As it is the holiday season for most of us, I thought I would share a nice holiday story from my own personal life.
In fact, it happened today!
My wife and I bought a house here in Tiraspol this year.
I remember the summer afternoon we went to go look at it for the first time. It was the first truly hot day of the year, and the real estate lady and I were sweating buckets.
The ad spoke of a house for sale, as in one house. And the real estate lady, too, kept telling us about The House (singular) on the way over.
But when we got there, I saw that there was a second, smaller house behind The House, a sort of mini-house, if you will.
Both Russians and Moldovans call this mini-house a “summer kitchen.” Why they call it that, I have no idea. Because these “summer kitchens” almost never have a place to cook food, and the one we were looking at certainly didn’t.
Furthermore, in both the Romanian and Russian languages, it’s a mouthful to say (bucatarie de vara/летняя кухня) “summer kitchen” every time you want to refer to the building, so I am completely stumped as to how they got this name.
Nevertheless, we ended up buying The House (with the mini house included), so that gave me the chance to really explore what our “summer kitchen” was all about.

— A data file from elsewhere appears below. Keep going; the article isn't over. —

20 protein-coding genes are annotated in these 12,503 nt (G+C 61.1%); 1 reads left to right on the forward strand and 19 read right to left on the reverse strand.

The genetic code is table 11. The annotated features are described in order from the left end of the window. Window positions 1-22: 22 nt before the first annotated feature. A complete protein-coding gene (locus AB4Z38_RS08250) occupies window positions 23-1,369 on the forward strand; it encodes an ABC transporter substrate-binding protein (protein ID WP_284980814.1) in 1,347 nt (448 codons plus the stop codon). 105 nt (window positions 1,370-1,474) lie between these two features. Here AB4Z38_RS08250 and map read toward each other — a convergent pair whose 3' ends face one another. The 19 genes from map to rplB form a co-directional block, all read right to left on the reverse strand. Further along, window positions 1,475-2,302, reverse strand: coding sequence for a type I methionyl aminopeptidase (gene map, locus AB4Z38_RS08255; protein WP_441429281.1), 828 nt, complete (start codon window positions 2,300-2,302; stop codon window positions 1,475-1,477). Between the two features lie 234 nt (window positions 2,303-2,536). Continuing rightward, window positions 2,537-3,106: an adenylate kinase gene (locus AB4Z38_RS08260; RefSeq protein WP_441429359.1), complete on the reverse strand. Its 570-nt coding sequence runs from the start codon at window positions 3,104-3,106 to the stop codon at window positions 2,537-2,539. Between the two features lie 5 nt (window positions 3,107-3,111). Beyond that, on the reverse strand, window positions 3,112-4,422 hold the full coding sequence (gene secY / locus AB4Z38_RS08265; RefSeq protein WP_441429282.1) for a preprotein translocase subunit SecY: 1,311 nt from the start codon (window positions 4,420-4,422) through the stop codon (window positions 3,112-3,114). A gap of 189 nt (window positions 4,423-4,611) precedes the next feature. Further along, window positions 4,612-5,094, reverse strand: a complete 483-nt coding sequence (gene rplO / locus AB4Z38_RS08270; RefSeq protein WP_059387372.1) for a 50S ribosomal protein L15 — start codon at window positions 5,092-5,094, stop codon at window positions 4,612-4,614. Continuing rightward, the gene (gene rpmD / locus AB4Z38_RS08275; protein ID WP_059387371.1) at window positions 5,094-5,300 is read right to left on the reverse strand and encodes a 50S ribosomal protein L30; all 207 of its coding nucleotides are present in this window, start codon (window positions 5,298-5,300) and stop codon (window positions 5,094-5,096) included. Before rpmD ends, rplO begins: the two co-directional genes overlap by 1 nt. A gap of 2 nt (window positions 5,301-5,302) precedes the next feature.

The “summer kitchen” was built a long time ago by someone who was not the person who sold us the house, so we had no preparation or information about what was in there.
For instance, the “boiler” or gas heater that warms both the mini-house and the Big House is located inside the summer kitchen.
When we first moved in, the days and nights were still pretty warm. When it came time to firing up the heating system, we were a bit stumped, and it took us a while to get all the parts moving correctly.
Fortunately, the gas company sends inspectors around every fall to help people safely manage their gas heaters. When they came by our house, they insisted that the room with the heater have some ventilation to the outside air.
As far as we can tell, there once was an electrically powered fan to provide that ventilation, but it certainly does not work anymore.
What does work, however, is the mini door built into the door of the mini house. I swear I am not making any of this up.
There is a small wooden door cut into the bottom of the regular door that goes into the boiler room, and it has a small panel on the back that I removed to open the door. This satisfied the gas guys, and they went on their way.